Could Unique Smell Pinpoint Parkinson’s?

Medically Reviewed by Michael W. Smith, MD on October 22, 2015
From the WebMD Archives

Oct. 22, 2015 -- Scientists are investigating whether it may be possible for doctors to diagnose Parkinson's disease by smell.

Their study stems from the case of 65-year-old Joy Milne, a retired Scottish nurse who claims to have detected the onset of the disease in her husband when his smell changed. Milne has since been dubbed a “super-smeller” by the media after she went on to identify people with Parkinson's by smelling T-shirts they'd slept in.

Although the idea might sound far-fetched, previous research has focused on whether some diseases, like cancer and diabetes, might be detectable by smell.

Testing the 'Super-Smellers'

The study, funded by the charity Parkinson's UK, will focus on changes in the sebum -- an oily substance in the skin -- of people with the condition. The changes seem to result in a unique and subtle odor on the skin noticeable only to people with an acute sense of smell.

Scientists at the Universities of Manchester and Edinburgh have chosen 24 people like Milne for a study into their abilities.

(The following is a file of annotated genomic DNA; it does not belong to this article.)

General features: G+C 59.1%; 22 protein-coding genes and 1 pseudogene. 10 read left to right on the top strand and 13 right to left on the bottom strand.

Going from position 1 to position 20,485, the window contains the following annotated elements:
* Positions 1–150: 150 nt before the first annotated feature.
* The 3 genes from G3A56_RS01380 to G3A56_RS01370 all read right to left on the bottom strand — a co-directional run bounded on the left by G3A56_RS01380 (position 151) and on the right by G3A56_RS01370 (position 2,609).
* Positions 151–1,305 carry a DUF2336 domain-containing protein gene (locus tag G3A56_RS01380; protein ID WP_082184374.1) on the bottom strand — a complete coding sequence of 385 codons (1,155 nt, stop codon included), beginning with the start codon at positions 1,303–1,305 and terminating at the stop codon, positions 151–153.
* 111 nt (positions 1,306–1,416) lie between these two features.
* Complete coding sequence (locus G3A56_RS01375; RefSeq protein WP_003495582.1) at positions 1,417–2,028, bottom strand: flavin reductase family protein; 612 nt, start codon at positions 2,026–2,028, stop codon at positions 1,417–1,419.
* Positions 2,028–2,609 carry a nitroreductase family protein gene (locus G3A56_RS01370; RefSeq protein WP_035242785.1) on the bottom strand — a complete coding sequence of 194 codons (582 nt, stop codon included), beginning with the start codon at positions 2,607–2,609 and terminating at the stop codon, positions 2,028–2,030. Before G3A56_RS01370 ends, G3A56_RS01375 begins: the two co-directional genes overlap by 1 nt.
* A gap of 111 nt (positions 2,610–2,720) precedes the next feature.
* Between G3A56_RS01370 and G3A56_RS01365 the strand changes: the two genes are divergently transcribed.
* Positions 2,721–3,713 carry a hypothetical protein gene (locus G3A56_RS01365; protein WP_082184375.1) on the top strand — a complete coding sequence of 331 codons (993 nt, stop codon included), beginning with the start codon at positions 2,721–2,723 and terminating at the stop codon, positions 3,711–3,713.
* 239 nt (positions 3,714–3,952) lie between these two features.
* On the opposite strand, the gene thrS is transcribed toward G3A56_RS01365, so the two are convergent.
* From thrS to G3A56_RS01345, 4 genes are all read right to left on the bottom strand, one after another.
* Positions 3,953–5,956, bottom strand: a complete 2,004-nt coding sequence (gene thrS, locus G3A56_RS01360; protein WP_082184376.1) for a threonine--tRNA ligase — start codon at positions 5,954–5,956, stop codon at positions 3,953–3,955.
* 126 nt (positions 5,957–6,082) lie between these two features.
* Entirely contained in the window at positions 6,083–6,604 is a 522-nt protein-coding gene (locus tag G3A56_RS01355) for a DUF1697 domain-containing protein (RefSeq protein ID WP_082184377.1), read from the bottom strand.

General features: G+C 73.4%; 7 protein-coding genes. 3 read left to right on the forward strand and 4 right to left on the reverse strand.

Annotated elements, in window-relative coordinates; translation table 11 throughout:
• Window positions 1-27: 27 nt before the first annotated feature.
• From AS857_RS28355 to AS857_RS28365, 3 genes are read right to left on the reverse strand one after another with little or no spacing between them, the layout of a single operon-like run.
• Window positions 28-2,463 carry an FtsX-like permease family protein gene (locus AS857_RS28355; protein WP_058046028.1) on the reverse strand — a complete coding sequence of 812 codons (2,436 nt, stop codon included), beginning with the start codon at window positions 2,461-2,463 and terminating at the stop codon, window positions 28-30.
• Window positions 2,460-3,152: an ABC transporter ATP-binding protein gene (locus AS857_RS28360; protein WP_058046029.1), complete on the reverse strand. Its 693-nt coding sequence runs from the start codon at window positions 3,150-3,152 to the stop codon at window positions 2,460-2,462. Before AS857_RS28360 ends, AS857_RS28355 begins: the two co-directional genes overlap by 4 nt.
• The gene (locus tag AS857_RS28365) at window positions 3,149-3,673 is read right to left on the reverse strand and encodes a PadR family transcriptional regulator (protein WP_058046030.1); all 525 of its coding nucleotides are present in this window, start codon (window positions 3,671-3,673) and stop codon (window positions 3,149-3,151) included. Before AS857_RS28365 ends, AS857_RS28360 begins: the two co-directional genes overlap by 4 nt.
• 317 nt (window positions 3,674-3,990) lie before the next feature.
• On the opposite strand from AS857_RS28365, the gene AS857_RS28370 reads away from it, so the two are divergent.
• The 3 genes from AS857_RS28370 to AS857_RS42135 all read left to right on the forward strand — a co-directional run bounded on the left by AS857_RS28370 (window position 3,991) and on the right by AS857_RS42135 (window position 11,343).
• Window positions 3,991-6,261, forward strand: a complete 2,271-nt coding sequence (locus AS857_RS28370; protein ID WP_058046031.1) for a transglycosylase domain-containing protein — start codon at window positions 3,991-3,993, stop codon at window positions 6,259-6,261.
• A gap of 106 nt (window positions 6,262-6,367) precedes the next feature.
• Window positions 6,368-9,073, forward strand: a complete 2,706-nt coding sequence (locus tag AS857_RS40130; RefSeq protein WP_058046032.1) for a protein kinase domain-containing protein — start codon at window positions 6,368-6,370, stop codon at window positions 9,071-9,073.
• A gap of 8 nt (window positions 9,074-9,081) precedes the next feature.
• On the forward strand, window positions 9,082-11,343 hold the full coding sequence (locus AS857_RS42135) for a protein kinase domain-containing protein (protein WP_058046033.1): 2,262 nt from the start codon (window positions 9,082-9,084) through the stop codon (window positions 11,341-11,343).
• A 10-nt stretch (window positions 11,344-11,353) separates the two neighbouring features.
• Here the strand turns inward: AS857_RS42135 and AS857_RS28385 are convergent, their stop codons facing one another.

Professor Perdita Barran and her team from the University of Manchester will use state-of-the-art technology to analyze skin swabs taken from people with and without Parkinson's. They'll then extract and identify small molecule components taken from the skin to identify specific signs found in Parkinson's.

They'll also compare the ability of the so-called “super-smellers” to detect this change of smell.

Barran hopes the results of the study might lead to the development of a test that may be able to diagnose Parkinson's in its early stages, "possibly even before physical symptoms occur."

"It’s very early days in the research," says Dr. Arthur Roach, director of research at Parkinson’s UK, "but if it’s proved there is a unique odor associated with Parkinson's, particularly early on in the condition, it could have a huge impact. Not just on early diagnosis, but it would also make it a lot easier to identify people to test drugs that may have the potential to slow, or even stop Parkinson's, something no current drug can achieve."